One of my favourite movies, Amazing Grace, tells the story of William Wilberforce's fight to pass anti-slavery laws in Great Britain during the late 1700s.
During one of the conversations Wilberforce has with his best friend - who also happens to be the then-prime minister, William Pitt - they get into a heated discussion regarding the morals of the times.
Realising Wilberforce is unaware that the nation is at war; Pitt turns on Wilberforce and warns him to "keep his precious conscience intact and let the rest of parliament do the war's dirty work". To which Wilberforce smirks and replies, "conscience is indeed precious".
That little voice
It got me thinking about life and how we often seem to either avertedly or inadvertently 'turn off' the little voice in our head or drown out our conscience with anything other than what we know to be right. Why is this so?
Perhaps the voice in our head reminds us of something or someone that we didn't get along with in the past and wouldn't think of turning to for advice in the future. Or maybe it reminds us of what we fear is our alter-ego, something we don't want to get in the way of our own ego.
Just maybe it's the voice of truth reminding you that 'you're better than that,' but we never give it a second thought.
Playing by the rules
Growing up on the south side of Brisbane, we often had many local fast-food joints close by, but could only go to eat there once a month. My siblings and I couldn't understand why we had to abide by such a rule, but we did, and were amazed how good the food tasted at the end of the month because we had waited.
All this changed once my brother and I graduated and moved to high school, where there was a KFC down by the street corner from school. It's safe to say that we ended up spending a lot more money on junk food than we should have; and ultimately understood why we had that rule in the first place—definitely food for thought.
Conscience is indeed precious. Without listening to our conscience we can often get into serious trouble, and I'm not just talking about junk food. As life goes on, it can become harder and harder to listen to that still, small voice in your head if you've ignored it for too long. Oftentimes, it can be too late to change some habit or relationship with someone when you've drowned out your conscience.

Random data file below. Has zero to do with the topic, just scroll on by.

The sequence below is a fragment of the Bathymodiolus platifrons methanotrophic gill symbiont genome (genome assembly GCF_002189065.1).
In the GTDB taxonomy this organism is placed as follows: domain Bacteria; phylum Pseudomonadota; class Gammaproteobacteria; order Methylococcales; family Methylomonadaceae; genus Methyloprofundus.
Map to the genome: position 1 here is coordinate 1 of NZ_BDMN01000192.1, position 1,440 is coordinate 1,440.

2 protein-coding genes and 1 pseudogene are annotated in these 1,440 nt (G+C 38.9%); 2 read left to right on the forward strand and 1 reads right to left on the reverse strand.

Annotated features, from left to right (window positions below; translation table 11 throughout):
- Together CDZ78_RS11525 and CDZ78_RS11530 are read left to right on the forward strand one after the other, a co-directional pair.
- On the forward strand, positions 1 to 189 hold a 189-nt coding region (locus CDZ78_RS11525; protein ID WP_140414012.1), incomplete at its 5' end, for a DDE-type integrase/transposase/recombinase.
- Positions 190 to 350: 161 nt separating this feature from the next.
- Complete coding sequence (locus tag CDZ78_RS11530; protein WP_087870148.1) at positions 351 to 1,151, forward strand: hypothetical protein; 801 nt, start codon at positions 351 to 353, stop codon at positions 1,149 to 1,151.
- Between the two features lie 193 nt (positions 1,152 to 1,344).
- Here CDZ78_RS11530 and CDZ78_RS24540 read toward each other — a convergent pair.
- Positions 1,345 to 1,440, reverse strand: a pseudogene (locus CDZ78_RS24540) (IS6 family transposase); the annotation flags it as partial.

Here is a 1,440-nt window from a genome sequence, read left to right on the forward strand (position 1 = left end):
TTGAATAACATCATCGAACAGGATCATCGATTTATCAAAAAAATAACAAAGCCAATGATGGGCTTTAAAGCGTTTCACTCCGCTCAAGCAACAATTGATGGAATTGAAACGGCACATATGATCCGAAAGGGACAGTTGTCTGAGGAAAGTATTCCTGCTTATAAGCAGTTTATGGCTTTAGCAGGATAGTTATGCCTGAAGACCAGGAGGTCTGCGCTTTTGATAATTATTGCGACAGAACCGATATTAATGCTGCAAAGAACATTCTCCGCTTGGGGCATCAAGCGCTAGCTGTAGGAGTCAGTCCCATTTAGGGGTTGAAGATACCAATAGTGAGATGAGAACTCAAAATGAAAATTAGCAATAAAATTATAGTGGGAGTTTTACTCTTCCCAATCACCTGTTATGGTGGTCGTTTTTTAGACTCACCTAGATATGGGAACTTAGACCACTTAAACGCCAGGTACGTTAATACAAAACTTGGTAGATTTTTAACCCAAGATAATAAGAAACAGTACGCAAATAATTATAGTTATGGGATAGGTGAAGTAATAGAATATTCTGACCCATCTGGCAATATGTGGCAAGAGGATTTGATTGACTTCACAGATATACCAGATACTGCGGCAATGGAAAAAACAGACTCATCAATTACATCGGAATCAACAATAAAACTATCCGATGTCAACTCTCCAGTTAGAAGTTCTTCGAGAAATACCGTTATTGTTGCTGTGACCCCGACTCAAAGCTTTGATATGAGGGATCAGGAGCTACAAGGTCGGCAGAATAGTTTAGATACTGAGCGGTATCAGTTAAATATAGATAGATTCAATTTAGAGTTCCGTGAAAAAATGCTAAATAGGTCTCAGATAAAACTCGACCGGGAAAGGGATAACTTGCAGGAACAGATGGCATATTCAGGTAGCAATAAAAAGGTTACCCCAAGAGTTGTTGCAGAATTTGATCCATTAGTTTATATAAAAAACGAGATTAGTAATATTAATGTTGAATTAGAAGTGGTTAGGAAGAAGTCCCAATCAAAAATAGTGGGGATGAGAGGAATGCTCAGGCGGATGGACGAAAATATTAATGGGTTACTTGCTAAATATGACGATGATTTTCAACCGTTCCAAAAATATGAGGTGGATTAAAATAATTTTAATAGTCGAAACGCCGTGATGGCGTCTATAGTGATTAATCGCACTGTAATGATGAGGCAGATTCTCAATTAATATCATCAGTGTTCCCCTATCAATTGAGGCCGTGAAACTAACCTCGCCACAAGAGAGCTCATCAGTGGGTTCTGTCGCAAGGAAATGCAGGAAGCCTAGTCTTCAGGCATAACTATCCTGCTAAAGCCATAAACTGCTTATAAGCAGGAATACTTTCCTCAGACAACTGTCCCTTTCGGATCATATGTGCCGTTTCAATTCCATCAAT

Wilberforce had any opportunities to drown out his conscience: he had begun a political career in his early twenties, was about to get married, and was living a comfortable life by the standards of his day.
But the plight of fellow human beings - that he considered his own neighbours - spurred him into making a change, both in his own life and the lives of the slaves, as well as those of the entire British Empire, which at that stage dominated the world.
Wilberforce listened to his conscience and sought out trusted friends who supported his decision to work tirelessly to free the slaves, despite public ridicule and constant illness.
Eventually, his bill was passed in parliament and the slaves were freed; but none would be free unless he had considered his conscience worth listening to. Many today still remember his life's work as a remarkable achievement.
A life worth living may not be measured by fame or success, but being faithful enough to hear out the voice in your head that tells you that the truth is worth telling, and certainly worth living. Despite struggles and setbacks, it pays to listen to your conscience. And when all is said and done, maybe that is the way to live a life that's worth living.
A third-culture-kid born in Australia to Indian parents, Joseph recently returned from California where he was studying theology at Fuller and has been working for the US Center for World Mission; his love of books and writing has now drawn him to PSI.
Joseph Kolapudi's previous articles may be viewed at http://www.pressserviceinternational.org/joseph-kolapudi.html